Metroplus

Some fine flavours

Royal Restaurant Photo Shiv Kumar Pushpakar

Royal Restaurant Photo Shiv Kumar Pushpakar   | Photo Credit: SHIV KUMAR PUSHPAKAR

For a royal repast, Royal restaurant needs to work on its baigan ka bharta

I was at my sister’s on the eve of Rakhi, and she had called a cook home to prepare some special dishes for the family. Jagannathji prepared a great many dishes, but I was most impressed with his malai kofta. The balls with paneer (and perhaps a bit of cheese) were soft and indeed melted in the mouth. The gravy was thick with greens and spices, and went really well with the puris that had been fried.

That, I suppose, was on my mind when I went to Royal restaurant in Connaught Place a few days ago. Actually, I had gone there in search of puris and aloo prepared in desi ghee at Tiwari’s, a well established vegetarian chain. As it turned out, Tiwari’s had gone in for renovations and was shut (but I shall go back there in a few weeks and tell you all about it). So I went instead to Royal, which is on the same line of shops. If you know Kake da hotel – famous for its chicken dishes – you’ll find Royal easily.

The restaurant is small, but pretty popular. There is a sitting area and a kitchen behind it. Some of the food is prepared in front of you, in big pateelas. The owner, Gurbaksh Bakshi, stands outside, welcoming people in. The restaurant has been around for 50 or 60 years, and has a loyal clientele.

I asked for a plate of malai kofta (Rs.150), palak paneer (Rs.145) and baigan bharta (Rs 135). I also asked for some tandoori rotis (Rs 8 a piece). I carried this for lunch, to be shared by a group of friends. I was happy with the malai kofta, though Jagannathji’s offering was better. Here, too, the koftas were nice and soft, and the gravy well spiced. The palak paneer was rather good, too. The gravy had been thickened with spinach leaves, and the paneer pieces were large and fresh. Neither of the dishes was too hot, which was quite a surprise, because I often find that restaurants tend to overdo the chilli factor in vegetarian dishes.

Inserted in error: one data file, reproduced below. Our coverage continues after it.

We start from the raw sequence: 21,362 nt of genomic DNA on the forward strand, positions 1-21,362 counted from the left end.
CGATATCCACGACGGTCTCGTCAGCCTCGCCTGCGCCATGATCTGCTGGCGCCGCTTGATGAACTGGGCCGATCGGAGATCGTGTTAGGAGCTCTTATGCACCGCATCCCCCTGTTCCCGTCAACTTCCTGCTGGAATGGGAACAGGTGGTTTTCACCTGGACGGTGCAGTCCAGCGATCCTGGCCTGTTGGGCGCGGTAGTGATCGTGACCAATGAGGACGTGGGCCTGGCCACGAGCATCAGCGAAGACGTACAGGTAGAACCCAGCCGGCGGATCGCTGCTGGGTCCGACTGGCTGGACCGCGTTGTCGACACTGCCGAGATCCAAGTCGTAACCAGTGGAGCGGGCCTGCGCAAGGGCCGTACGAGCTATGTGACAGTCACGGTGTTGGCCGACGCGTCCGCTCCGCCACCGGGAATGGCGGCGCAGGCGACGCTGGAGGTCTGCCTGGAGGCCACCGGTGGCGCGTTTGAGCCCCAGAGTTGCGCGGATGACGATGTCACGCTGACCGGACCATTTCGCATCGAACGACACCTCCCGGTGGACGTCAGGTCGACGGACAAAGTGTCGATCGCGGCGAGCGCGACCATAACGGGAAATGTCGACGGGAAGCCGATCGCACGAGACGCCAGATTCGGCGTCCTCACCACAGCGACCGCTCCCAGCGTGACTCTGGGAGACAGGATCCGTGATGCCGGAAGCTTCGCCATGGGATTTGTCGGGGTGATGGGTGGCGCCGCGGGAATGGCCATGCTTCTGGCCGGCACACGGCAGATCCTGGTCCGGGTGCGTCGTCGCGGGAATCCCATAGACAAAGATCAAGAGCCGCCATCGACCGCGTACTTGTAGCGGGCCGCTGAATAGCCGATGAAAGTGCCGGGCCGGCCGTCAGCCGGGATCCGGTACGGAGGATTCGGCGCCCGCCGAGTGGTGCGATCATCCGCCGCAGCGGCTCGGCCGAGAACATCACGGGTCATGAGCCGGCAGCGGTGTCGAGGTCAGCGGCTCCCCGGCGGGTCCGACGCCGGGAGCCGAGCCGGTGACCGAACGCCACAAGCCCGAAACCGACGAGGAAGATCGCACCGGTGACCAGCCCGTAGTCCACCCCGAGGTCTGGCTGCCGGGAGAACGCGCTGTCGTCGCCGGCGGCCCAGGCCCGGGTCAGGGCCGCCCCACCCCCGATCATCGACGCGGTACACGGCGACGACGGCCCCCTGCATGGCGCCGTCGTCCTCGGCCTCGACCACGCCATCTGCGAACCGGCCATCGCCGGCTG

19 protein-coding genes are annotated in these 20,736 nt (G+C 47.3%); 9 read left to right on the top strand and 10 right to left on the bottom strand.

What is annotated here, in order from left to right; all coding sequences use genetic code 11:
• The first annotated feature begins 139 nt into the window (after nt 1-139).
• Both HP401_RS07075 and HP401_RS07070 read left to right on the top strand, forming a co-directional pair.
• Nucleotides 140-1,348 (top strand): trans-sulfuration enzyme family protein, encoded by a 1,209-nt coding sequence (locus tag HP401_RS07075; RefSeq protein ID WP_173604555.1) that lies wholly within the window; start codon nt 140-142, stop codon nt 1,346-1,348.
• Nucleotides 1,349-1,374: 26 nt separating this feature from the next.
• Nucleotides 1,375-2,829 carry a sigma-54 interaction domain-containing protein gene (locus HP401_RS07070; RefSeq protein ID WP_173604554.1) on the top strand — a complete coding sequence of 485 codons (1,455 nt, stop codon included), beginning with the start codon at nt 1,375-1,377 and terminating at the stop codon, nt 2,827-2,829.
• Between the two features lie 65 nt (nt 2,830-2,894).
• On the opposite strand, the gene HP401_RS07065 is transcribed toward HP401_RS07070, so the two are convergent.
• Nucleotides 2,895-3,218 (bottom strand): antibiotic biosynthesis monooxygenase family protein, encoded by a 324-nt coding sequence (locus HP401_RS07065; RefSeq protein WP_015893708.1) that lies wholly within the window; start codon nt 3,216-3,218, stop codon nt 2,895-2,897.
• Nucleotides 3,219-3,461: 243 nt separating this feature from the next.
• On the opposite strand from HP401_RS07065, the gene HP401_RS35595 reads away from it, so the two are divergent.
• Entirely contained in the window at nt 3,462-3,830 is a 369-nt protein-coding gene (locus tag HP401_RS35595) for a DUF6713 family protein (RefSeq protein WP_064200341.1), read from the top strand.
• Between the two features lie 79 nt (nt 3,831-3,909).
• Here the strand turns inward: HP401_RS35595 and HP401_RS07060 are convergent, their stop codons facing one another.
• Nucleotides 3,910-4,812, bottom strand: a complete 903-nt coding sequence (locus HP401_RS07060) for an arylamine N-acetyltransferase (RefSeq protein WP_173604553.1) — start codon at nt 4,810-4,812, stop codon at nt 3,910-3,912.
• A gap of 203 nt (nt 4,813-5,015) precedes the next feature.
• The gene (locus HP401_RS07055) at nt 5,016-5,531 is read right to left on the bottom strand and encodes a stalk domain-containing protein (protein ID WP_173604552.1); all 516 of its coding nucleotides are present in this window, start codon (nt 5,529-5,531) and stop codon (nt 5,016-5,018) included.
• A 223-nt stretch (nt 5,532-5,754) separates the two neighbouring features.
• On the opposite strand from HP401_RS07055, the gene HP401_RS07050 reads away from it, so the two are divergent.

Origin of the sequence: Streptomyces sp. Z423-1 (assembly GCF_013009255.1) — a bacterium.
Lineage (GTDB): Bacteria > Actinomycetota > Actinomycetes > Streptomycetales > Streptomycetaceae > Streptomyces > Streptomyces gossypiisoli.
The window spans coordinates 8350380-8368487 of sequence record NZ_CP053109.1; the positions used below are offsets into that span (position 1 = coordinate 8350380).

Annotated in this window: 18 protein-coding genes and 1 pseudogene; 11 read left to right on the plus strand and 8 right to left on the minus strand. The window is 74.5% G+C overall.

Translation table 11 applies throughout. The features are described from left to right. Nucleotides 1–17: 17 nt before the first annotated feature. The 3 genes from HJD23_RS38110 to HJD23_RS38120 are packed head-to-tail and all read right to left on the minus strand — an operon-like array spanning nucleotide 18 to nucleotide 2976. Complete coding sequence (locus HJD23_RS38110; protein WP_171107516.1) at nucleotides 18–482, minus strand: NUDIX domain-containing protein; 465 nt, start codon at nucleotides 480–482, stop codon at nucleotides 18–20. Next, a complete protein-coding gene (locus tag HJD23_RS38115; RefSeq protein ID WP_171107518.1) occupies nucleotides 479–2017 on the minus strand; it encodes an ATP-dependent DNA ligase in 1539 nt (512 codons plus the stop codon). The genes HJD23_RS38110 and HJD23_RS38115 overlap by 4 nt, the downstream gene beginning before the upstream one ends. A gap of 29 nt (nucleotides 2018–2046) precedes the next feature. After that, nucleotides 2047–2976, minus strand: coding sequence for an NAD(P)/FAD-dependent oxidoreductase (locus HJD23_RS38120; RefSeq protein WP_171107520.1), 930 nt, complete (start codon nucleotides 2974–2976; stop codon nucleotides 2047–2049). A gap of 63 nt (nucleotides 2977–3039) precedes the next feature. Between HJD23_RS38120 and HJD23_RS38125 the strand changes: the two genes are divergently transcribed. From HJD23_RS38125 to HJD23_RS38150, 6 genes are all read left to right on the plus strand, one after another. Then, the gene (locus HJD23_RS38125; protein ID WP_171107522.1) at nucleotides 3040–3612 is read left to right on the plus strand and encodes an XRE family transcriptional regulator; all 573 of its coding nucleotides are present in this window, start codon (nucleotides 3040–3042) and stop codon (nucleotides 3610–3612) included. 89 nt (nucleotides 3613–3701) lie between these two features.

The baigan bharta, however, was disappointing. In our house, bharta is cooked in two ways – for me, after the eggplant is roasted, it’s well fried with tomatoes, onions and green chillies. The others at home like it without tomatoes. The roasted eggplant is mashed with chopped onions, green chillies and mustard oil. But Royal’s was neither here nor there. It didn’t have the dominant taste of roasted eggplant – which is really what a good bharta is all about. To me it seemed as if it had just been boiled. But perhaps it had been roasted and just not fried well with the masalas.

I think their forte is paneer—indeed there are a great many paneer dishes on the menu. But I like my bharta and took a chance on that. I suppose I should have asked for their channa masala (Rs 135) or the arhar dal (Rs 130). But the helpings are good, and four of us made a good meal out of the three dishes.

The good news is that the food is fresh, and the restaurant is right in the heart of the city. Now all that they have to do is take some tips from our formidable cook about baigan ka bharta. Once they’ve cracked that, it would be a Royal repast, indeed.

Address: 81, Municipal Market, CP – phone numbers: 011-23411338 and 65390404

(the writer is a seasoned street food connoisseur)

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Printable version | Apr 2, 2020 6:45:46 AM | https://www.thehindu.com/features/metroplus/some-fine-flavours/article7616090.ece

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